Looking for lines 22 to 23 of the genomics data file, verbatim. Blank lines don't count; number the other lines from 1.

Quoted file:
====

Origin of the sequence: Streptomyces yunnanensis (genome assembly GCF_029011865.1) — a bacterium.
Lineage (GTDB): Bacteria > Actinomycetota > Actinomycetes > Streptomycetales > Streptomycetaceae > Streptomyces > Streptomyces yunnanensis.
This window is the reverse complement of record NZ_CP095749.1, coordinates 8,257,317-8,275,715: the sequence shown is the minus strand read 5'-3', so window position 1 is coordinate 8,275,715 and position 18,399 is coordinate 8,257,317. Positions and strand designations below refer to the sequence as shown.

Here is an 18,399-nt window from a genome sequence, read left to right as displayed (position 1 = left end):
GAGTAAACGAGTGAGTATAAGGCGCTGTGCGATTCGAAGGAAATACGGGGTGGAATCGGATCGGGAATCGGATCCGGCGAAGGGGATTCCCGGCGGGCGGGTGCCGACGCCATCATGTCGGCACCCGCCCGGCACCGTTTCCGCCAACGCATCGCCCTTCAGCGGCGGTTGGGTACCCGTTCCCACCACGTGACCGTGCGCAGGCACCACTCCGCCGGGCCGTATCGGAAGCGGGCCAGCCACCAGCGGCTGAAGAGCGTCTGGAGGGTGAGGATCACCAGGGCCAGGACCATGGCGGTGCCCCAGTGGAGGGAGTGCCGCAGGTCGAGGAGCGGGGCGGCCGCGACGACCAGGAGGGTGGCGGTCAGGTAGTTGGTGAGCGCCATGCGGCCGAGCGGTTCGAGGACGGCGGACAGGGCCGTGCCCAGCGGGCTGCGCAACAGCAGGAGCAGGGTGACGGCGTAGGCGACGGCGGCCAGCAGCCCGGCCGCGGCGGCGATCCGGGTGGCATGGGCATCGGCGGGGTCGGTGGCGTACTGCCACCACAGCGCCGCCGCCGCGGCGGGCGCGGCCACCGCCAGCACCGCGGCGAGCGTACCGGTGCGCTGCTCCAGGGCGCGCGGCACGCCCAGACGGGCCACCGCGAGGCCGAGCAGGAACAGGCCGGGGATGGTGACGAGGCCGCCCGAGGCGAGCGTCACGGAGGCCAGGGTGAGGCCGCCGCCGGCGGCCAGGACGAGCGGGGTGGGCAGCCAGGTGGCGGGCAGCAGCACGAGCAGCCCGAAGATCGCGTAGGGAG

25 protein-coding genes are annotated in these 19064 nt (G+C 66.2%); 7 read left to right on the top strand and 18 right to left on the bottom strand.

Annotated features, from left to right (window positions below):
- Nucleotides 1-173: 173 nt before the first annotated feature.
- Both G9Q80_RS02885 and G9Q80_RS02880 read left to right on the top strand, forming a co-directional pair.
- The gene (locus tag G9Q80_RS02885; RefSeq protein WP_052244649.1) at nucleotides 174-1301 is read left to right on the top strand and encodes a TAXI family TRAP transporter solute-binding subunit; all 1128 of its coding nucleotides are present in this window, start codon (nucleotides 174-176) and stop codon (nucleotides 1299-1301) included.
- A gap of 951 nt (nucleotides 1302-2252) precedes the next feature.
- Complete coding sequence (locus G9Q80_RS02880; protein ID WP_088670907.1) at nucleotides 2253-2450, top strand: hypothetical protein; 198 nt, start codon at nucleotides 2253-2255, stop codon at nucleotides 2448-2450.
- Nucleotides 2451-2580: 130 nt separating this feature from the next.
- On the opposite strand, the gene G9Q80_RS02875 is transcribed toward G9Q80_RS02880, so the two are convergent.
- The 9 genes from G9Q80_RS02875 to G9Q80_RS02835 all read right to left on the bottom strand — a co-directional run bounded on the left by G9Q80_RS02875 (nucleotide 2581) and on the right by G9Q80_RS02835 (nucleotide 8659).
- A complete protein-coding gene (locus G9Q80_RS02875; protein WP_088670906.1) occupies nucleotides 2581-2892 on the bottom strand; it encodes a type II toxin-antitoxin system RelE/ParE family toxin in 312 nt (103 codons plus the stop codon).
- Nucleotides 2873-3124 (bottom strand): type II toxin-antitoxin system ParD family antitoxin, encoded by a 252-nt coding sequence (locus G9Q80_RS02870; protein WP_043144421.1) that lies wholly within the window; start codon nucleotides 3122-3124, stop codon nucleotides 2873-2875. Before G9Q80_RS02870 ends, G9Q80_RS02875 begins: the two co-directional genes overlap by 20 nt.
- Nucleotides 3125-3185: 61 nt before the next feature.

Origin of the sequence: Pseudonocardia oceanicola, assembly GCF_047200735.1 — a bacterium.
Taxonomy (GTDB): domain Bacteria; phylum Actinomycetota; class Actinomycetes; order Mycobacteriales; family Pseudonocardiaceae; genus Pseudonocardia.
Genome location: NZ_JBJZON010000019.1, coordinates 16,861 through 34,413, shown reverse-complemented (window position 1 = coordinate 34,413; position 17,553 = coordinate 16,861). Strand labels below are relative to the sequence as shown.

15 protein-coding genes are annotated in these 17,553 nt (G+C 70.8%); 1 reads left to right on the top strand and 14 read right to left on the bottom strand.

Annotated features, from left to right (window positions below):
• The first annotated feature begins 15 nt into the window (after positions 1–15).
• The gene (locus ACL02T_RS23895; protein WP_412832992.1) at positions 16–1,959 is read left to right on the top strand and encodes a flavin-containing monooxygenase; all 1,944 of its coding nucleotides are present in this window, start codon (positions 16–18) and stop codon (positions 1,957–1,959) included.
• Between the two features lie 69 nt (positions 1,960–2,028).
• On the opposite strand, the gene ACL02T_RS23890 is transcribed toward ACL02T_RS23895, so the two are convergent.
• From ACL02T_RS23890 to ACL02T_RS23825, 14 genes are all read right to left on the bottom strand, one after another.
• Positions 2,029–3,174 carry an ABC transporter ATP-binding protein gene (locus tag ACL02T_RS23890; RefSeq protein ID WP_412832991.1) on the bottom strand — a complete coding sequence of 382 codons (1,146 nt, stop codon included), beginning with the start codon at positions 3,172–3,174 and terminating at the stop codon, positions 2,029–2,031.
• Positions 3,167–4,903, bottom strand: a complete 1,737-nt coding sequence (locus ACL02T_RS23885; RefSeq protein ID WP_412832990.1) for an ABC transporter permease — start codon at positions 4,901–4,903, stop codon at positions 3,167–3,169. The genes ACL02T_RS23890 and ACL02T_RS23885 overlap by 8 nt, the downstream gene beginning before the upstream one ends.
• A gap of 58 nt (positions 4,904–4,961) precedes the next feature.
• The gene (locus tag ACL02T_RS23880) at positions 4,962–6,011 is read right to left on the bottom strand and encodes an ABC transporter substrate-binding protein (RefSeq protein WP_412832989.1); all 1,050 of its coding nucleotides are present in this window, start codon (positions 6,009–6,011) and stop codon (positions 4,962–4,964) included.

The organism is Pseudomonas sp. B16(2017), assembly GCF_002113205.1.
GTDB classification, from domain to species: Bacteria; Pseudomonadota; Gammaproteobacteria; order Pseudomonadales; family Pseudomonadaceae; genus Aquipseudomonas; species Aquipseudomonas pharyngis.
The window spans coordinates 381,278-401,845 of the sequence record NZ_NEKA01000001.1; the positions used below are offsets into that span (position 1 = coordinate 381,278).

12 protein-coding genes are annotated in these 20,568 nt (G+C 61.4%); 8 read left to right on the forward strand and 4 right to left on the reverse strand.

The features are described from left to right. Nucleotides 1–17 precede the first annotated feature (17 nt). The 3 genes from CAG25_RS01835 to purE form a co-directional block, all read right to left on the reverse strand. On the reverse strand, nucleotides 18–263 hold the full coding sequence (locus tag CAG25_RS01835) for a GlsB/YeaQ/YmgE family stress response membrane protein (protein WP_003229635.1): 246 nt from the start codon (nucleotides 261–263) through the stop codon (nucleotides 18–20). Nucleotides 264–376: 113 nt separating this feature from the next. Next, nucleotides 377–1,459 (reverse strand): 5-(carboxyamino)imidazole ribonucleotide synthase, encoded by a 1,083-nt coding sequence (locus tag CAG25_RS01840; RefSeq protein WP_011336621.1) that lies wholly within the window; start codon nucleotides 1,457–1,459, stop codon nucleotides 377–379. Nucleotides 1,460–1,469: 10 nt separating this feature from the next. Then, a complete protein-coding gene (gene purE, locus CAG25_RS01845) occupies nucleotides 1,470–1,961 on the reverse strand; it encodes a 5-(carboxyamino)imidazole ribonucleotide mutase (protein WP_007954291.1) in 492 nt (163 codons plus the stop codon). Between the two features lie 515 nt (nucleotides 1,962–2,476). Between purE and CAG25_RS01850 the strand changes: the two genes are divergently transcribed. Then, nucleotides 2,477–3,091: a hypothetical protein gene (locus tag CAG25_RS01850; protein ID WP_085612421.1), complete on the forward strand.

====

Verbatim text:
15 protein-coding genes are annotated in these 17,553 nt (G+C 70.8%); 1 reads left to right on the top strand and 14 read right to left on the bottom strand.

Annotated features, from left to right (window positions below):